Machine learning reveals genetic roots of cancers and autism

In the decade since the genome was sequenced in 2003, scientists, engineers and doctors have struggled to answer an all-consuming question: Which DNA mutations cause disease? A new computational technique developed at the University of Toronto may now be able to tell us.
A Canadian research team led by Professor Brendan Frey has developed the first method for ‘ranking’ genetic mutations based on how living cells ‘read’ DNA, revealing how likely any given alteration is to cause disease. They used their method to discover unexpected genetic determinants of autism, hereditary cancers and spinal muscular atrophy, a leading genetic cause of infant mortality.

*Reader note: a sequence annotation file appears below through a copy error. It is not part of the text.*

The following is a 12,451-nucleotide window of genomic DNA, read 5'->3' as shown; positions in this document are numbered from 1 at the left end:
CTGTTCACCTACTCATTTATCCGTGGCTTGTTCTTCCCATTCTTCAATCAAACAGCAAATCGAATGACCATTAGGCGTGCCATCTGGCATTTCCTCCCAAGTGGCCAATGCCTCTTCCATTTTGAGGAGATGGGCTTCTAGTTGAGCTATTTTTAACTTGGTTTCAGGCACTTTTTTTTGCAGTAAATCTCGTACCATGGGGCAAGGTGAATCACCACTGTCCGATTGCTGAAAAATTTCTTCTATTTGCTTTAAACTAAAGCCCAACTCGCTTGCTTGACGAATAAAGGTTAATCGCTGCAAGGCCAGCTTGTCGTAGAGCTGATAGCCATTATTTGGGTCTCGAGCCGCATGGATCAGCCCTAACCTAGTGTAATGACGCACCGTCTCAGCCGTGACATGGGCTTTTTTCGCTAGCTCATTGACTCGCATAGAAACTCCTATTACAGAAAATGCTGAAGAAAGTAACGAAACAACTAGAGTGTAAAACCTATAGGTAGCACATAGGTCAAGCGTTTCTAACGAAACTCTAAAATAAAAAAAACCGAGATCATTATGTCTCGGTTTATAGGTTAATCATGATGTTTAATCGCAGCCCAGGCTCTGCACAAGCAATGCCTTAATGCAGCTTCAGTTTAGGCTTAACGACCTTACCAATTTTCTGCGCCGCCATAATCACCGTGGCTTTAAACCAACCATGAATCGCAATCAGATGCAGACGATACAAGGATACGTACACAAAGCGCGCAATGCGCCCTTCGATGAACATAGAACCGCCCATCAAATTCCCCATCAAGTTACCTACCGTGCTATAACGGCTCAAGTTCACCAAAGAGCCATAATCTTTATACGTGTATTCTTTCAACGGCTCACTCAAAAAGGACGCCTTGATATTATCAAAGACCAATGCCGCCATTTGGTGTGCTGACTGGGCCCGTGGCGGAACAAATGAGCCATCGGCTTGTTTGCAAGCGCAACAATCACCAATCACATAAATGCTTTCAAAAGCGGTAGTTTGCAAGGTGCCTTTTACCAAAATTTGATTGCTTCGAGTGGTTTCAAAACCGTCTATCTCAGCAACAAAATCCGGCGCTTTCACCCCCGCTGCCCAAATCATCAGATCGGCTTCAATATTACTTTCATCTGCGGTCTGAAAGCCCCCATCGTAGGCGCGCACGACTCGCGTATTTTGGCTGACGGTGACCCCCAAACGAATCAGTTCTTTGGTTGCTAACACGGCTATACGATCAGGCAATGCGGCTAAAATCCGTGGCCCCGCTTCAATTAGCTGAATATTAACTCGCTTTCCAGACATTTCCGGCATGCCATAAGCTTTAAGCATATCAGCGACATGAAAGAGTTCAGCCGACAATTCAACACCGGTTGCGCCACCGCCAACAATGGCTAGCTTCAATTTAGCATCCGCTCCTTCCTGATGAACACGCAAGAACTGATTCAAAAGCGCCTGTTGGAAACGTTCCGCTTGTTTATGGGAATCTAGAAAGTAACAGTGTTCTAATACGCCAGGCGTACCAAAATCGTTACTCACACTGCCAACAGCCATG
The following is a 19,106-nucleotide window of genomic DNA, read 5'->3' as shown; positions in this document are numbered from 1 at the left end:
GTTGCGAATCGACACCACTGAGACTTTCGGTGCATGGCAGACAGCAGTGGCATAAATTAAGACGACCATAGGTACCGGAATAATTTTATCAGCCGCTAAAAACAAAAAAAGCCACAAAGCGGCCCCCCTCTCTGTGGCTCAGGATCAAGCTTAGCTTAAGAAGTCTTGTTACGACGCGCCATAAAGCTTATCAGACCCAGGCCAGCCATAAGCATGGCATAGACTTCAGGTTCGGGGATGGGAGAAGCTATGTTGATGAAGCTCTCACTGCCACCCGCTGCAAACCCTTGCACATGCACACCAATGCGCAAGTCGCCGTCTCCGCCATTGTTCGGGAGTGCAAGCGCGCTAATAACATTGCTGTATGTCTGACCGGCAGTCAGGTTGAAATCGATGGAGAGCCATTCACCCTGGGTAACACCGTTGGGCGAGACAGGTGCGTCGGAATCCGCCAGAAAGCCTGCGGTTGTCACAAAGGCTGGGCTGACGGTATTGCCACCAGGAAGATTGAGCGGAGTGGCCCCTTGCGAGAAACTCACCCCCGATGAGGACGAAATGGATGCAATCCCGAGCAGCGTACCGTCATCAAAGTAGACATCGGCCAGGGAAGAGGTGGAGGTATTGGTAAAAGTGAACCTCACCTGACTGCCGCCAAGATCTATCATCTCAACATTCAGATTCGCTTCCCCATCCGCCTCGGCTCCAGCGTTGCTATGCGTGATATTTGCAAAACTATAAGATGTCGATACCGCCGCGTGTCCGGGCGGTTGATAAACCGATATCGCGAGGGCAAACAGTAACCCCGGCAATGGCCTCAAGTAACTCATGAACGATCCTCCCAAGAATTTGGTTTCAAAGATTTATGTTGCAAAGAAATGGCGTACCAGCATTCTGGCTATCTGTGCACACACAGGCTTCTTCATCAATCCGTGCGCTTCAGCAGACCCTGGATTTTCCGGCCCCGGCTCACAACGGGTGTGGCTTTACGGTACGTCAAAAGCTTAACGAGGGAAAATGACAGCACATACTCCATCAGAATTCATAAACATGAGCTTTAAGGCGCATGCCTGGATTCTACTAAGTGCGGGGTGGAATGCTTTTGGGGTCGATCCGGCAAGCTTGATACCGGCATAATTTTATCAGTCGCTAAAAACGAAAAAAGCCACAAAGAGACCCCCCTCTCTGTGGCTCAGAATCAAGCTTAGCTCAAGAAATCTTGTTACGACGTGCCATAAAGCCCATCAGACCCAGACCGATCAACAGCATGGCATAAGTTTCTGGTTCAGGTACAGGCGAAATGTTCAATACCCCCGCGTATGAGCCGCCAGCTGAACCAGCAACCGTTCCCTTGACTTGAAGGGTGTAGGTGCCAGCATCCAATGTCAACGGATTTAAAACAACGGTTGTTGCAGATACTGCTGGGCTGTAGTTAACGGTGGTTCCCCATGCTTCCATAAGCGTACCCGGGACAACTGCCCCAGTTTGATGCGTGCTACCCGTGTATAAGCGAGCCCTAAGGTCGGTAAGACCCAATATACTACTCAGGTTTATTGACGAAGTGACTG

Their findings appear in the December 18 issue of the leading journal Science and are already grabbing headlines. (Read the article in Quanta Magazine; read the Globe and Mail story; see coverage at Think of the human genome as a mysterious text, made up of three billion letters.
“Over the past decade, a huge amount of effort has been invested into searching for mutations in the genome that cause disease, without a rational approach to understanding why they cause disease,” said Frey. “This is because scientists didn’t have the means to understand the text of the genome and how mutations in it can change the meaning of that text.”
It’s a puzzle that Frey points out was captured by biologist Eric Lander of the Massachusetts Institute of Technology in a famous quote: “Genome. Bought the book. Hard to read.”